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Sunday, March 27, 2011

Movie Review: Des Hommes et des Dieux, or Of Gods and Men

Des Hommes et des Dieux
Released in English as Of Gods and Men

Released in May, 2010

"Die Grosse Stille
meets To Quell the Terror meets Charles de Foucauld"

I went to see this movie on the Solemnity of St. Joseph because one of my children wanted to see it with some friends. The movie had a limited engagement in Dallas, and we did not want to have him see it without screening it first. So, I found myself sitting in a darkened theatre during Lent quite against my will, and I really enjoyed what I saw.

Parental guidance: This movie has one graphic violence scene, and various corpses litter the screen at times, but nobody gets naked in this movie. There is one scene where a monk, totally out of character, says the F-bomb to another monk. Other than that inappropriate scene, the movie was excellent.

Des Hommes et des Dieux was released last May, and was released in English as Of Gods and Men - The title comes from Psalm 82, verses 6-7:

"I have said, Ye are gods; and all of you are children of the most High. But ye shall die like men, and fall like one of the princes."

The movie is about the seven monks of the Trappist monastery in Tibhirine, Algeria, who were beheaded in 1996. There is still some question as to who killed the monks, and the movie does not clear up that question. Algeria was torn by a civil war at the time, and the monastery found itself in the middle of the conflict. The monks saw the sick in their infirmary and sold produce in the local market. They got along very well with the local population, which was predominantly Moslem. As the conflict got closer, rebels started to 'visit' them for supplies and medical assistance. This brought the monks under scrutiny as possible rebel sympathizers by the military. They were ordered out of the country by the government of Algeria. The movie examines the monk's reasons to stay in the country despite the increased risk to their lives.

The movie reminded me of Die Grosse Stille because it used the same film techniques, and would sometimes linger on the monks praying, chanting, or performing some mundane task in the monastery. I think this was done to show how the monks kept up with their daily routine, relying on Divine Providence to see them through the conflict.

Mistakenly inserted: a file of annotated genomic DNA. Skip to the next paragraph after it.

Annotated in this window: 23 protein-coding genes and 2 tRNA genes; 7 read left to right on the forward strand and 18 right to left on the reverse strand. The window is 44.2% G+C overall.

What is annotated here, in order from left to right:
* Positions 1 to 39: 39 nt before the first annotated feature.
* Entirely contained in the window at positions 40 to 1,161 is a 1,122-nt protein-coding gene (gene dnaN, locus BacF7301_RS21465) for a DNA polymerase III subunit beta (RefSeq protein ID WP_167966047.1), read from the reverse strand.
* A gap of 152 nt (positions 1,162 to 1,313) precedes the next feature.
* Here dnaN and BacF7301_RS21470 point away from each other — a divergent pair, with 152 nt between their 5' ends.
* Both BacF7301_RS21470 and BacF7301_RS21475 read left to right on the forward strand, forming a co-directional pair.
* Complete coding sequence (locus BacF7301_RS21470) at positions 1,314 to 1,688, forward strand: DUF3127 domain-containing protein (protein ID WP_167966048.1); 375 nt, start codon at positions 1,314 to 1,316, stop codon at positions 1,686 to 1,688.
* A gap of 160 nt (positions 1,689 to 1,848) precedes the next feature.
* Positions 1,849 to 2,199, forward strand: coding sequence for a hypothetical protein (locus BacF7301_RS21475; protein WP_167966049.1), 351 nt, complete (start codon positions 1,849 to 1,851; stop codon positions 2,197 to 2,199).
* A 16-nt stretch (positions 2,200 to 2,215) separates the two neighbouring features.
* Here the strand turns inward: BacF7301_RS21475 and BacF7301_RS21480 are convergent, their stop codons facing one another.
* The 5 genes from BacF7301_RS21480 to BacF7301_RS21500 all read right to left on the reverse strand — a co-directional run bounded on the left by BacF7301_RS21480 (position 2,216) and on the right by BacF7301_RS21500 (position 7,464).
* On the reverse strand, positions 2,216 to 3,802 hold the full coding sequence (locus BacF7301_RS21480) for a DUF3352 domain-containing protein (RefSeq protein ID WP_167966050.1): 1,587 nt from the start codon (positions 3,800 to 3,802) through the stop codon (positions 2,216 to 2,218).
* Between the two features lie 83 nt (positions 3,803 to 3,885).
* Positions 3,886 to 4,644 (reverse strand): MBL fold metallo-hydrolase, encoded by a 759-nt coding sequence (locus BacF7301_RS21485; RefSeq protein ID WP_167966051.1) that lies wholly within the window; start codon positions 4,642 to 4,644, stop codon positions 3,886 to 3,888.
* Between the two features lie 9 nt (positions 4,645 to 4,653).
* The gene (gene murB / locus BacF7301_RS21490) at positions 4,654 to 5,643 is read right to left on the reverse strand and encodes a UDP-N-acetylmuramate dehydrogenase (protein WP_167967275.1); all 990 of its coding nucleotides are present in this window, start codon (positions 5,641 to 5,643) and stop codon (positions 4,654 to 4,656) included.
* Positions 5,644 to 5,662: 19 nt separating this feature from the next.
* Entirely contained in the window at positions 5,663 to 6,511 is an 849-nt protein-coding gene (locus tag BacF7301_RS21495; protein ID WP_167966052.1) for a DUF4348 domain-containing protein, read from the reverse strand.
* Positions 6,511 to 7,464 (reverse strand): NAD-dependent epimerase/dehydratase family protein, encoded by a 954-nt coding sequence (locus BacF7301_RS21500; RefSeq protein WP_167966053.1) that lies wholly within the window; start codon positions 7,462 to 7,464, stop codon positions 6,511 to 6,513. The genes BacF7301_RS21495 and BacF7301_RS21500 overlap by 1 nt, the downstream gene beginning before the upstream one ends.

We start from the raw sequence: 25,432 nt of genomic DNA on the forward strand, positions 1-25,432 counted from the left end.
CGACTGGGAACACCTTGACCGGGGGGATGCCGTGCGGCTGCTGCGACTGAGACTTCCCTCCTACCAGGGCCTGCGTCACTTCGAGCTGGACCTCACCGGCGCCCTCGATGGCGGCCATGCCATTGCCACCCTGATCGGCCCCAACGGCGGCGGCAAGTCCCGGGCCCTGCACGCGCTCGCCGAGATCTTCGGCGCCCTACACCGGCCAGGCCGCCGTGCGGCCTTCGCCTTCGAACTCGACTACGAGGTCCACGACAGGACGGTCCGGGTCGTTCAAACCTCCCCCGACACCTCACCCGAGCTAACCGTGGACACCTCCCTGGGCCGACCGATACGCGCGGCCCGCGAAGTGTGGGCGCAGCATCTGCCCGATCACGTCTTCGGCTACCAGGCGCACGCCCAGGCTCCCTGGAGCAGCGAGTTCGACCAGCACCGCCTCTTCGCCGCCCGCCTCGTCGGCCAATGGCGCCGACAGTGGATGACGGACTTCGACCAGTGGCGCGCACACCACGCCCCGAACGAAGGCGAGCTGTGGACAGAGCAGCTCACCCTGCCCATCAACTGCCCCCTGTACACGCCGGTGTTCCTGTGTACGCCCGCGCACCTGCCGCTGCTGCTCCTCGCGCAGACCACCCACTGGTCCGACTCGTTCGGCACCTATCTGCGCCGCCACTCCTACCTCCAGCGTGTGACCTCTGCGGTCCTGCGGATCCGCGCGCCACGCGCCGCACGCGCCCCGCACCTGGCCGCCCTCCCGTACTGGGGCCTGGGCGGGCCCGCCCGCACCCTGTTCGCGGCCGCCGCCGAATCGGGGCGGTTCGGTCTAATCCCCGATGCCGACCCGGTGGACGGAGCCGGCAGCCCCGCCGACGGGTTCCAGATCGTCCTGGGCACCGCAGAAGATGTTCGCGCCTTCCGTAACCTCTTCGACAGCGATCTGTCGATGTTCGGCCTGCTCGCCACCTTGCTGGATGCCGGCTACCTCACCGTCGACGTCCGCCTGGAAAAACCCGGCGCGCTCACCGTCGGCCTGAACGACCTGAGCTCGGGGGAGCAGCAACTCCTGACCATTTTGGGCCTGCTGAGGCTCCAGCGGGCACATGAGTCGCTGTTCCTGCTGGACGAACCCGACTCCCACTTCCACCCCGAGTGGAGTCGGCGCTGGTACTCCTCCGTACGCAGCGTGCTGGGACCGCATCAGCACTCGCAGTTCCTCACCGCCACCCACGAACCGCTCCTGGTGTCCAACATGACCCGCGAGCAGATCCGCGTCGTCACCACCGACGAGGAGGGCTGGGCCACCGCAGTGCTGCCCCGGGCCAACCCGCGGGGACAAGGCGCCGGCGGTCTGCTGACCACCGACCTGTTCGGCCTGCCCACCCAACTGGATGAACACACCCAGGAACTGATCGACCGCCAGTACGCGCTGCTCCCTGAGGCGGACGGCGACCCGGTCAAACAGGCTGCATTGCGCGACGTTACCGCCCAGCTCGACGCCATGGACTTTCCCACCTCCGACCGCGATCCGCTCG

To Quell the Terror came to mind when one considers that the monks all decided to stay rather than abandon their vocation to pray and work in Algeria. I was struck by the actors who showed how their characters really wrestled with the decision to stay, and how they were still afraid at what might happen. These were real people, not fictitious religious who laughed at the possibility of martyrdom. Near the end of the movie, after celebrating Mass, the monks share their Sunday meal and a bottle of wine while listening to Tchaikovsky's Swan Lake. The emotions displayed by the monks, as they realize that this may be their last meal together, was heart-wrenching. I was reminded of the chocolate which the Mother Superior got for her nuns so they would have the strength to make it to the guillotine.

I was reminded of Blessed Charles de Foucauld because of his dedication to the Muslim people, his failure at converting any of them, and how he ended up being martyred by them. In addition, I am always reminded of the prayer he wrote, and I was given when I was a lot younger than I am now:

My Father,
I abandon myself to you.
Make of me what you will.

Whatever you make of me,
I thank you.
I am ready for everything
I accept everything.

Provided that your will be done in me,
In all your creatures.
I desire nothing else, Lord.

I put my soul into your hands,
I give it to you, Lord,
With all the love in my heart,
Because I love you,
And because it is for me a need of love
To give myself,
To put myself in your hands unreservedly,
With infinite trust.

For You are my Father.

The movie is in French, with English subtitles. The two 'stars' of the movie, Lambert Wilson and Michael Lonsdale, have previously played in English-speaking movies as villains. It was neat to see them speaking their native language, and being good guys this time.

In one scene, the monks are eating their meal in the refectory, and it looks as if the only thing they are eating is 'French Fries.' It made me wonder what they call sliced pieces of potato....

I also wondered about the monks. Most were old men, and it reminded me to pray for more vocations to the priesthood and religious.

Now for a trailer or two:

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Lead me away from all occasions of sin.
Guide me in fulfilling your last words in the Gospel,
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